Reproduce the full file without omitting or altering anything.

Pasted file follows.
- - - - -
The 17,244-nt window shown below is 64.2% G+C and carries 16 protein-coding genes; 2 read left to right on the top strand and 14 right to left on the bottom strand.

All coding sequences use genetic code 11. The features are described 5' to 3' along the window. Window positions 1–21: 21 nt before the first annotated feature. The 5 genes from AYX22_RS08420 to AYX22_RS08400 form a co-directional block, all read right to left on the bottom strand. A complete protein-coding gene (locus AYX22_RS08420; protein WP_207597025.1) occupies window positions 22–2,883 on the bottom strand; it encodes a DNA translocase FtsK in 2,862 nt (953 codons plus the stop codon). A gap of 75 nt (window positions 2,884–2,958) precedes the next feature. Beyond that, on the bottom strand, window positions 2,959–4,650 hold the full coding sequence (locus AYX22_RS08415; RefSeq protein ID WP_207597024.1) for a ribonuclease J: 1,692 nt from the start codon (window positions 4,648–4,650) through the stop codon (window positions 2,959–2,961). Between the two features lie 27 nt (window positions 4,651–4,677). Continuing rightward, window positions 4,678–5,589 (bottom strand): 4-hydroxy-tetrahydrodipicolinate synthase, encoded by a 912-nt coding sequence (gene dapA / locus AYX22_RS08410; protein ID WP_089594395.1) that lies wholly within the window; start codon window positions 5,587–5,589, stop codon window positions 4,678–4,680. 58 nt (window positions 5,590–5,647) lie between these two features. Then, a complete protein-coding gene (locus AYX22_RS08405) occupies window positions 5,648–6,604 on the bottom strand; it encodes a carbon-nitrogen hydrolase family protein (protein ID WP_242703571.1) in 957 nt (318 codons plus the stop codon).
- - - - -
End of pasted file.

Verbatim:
The 17,244-nt window shown below is 64.2% G+C and carries 16 protein-coding genes; 2 read left to right on the top strand and 14 right to left on the bottom strand.

All coding sequences use genetic code 11. The features are described 5' to 3' along the window. Window positions 1–21: 21 nt before the first annotated feature. The 5 genes from AYX22_RS08420 to AYX22_RS08400 form a co-directional block, all read right to left on the bottom strand. A complete protein-coding gene (locus AYX22_RS08420; protein WP_207597025.1) occupies window positions 22–2,883 on the bottom strand; it encodes a DNA translocase FtsK in 2,862 nt (953 codons plus the stop codon). A gap of 75 nt (window positions 2,884–2,958) precedes the next feature. Beyond that, on the bottom strand, window positions 2,959–4,650 hold the full coding sequence (locus AYX22_RS08415; RefSeq protein ID WP_207597024.1) for a ribonuclease J: 1,692 nt from the start codon (window positions 4,648–4,650) through the stop codon (window positions 2,959–2,961). Between the two features lie 27 nt (window positions 4,651–4,677). Continuing rightward, window positions 4,678–5,589 (bottom strand): 4-hydroxy-tetrahydrodipicolinate synthase, encoded by a 912-nt coding sequence (gene dapA / locus AYX22_RS08410; protein ID WP_089594395.1) that lies wholly within the window; start codon window positions 5,587–5,589, stop codon window positions 4,678–4,680. 58 nt (window positions 5,590–5,647) lie between these two features. Then, a complete protein-coding gene (locus AYX22_RS08405) occupies window positions 5,648–6,604 on the bottom strand; it encodes a carbon-nitrogen hydrolase family protein (protein ID WP_242703571.1) in 957 nt (318 codons plus the stop codon).